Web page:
by Josef Woodard
FIESTACULAR: Mention Fiesta to five different Santa Barbarans and you might get five different responses, from grins to grimaces. Some make a point of fleeing town in fear of what Old Spanish Days brings, namely partly teetering hordes and streets flecked with confetti and horse dung. Some eagerly soak it in, and for different reasons — i.e. the excuse to bathe in wanton revelry and eat Mexican for a few days, or to embrace the cultural pageantry of our Spanish heritage. Of course, others find the whole Spanish angle a bit queasy and politically incorrect, given that this was Chumash territory until quite recently, when the Mission system brought its program of slavery and disease northward from Mexico to the indigenous population.
Never mind all that complicated — and inevitable — chatter for a moment and consider this assertion: The least controversial and most exciting cultural event during Fiesta (sez me) is not in the mercados, but up at the Santa Barbara Bowl, where Fiesta Saturday night means the annual Mariachi Festival. On the purest level, the festival is politically correct in that it tips its hat to the Mexican heritage that is so strong in this town, rather than to the imperial Spanish part of the equation. This joyous and quite sophisticated musical style, born in Jalisco in the mid 19th century, can be heard around town come Fiesta time, in varying degrees of polish. But the festival brings some of the top groups anywhere, and this year includes dazzling regulars Mariachi Vargas, Mariachi Internacional, Las Adelitas, and Mariachi Juvenil, with special guest Beatriz Adriana. A benefit for the Santa Barbara Foundation’s scholarship program, the Mariachi Festival is a win-win-dance situation and a hot ticket come the lazy daze of Fiesta time. Act now: It sells out. There is some justice in the world.
BOWLFUL OF DREAMS: Recently, two different pop singers with jazz aspirations hit the Santa Barbara Bowl, in as many weeks. First came Linda Ronstadt, whose 1985 “What’s New” project preceded the current standards craze by about a decade-and-a-half. A week later, popular Canadian crooner Michael Bublé showed his polished, antique musical wares and bon vivant manners. What both shows offered us was a fleeting encounter with jazz content, which ironically served as a cruel teaser for those of us who, while plenty appreciative for what the Bowl season has to offer, feel that the program is far too weighted to the fluffy stuff of pop music.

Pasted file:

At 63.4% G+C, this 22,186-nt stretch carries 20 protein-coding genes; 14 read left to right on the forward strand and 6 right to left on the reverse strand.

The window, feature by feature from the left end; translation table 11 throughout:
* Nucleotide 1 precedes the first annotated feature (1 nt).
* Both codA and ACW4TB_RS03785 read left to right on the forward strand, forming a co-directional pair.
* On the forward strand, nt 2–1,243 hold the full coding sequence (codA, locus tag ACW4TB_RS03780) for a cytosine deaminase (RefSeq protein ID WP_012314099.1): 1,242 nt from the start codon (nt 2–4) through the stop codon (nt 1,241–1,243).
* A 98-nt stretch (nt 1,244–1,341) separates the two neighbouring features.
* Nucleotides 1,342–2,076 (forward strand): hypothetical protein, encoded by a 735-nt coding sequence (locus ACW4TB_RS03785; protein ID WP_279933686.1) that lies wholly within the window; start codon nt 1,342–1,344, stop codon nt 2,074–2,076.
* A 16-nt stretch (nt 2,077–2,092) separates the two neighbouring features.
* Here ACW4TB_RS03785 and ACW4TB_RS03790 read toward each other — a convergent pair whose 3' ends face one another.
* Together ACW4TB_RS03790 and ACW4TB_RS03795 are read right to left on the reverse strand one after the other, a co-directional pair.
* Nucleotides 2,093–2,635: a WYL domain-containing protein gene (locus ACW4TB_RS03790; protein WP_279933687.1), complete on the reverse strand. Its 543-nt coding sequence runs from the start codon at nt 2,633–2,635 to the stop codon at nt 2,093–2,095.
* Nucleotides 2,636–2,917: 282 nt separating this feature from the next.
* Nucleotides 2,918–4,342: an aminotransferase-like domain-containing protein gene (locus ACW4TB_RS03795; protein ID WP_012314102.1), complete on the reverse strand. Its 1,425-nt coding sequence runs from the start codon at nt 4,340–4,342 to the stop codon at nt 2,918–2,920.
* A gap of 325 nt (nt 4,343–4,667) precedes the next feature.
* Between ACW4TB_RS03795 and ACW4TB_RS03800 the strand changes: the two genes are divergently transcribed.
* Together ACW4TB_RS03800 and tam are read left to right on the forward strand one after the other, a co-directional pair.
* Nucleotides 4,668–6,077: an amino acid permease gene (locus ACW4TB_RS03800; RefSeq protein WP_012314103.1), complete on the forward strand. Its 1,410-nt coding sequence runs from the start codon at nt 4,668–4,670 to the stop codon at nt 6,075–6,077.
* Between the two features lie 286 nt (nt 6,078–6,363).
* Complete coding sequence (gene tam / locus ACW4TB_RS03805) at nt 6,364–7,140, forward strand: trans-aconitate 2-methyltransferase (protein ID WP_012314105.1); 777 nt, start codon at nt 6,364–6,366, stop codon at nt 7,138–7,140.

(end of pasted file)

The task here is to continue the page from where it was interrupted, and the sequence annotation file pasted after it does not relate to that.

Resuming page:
The Bowl, a public resource, is Santa Barbara’s finest large venue, and one of the greatest of its type/size in the nation. With such a serious status, shouldn’t there be a way to include some “serious” music in the mix? Why not enjoy the more sophisticated wares of classical, opera, world music, jazz, and other music running deeper than the four- to six-chord pop variety? Of course, there are thorny economic logistics in the way, but one would think, given the high cultural pride and moneyed nature of Santa Barbara could enable resourceful ways, i.e. underwriting, around such obstacles. One can dream, at least, especially in the middle of the jazz-parched summertime.
STAGESPEAK OF THE WEEK: It’s no longer safe to assume that the demographic you share a concert venue with shares your views on extra-musical matters. Walkout Dan Quayle was recently unimpressed by John Mellencamp, as he cast aspersions on the current administration. At the Bowl, we recently got two variations on the theme of stage-side social commentary: Lefty Linda Ronstadt trashed Enron and little Bush while introducing a song, and got mostly “yays” from the crowd, but also enough “nays” to serve as a wake-up call to the diversity of dissenting voices in the house. Middling Michael Bublé opined that he refuses to opine: “Artists and celebrities should shut the hell up about their opinions,” he said, to a general roar of applause. He’s from the shut-up-and-sing school. (Got e? firstname.lastname@example.org.)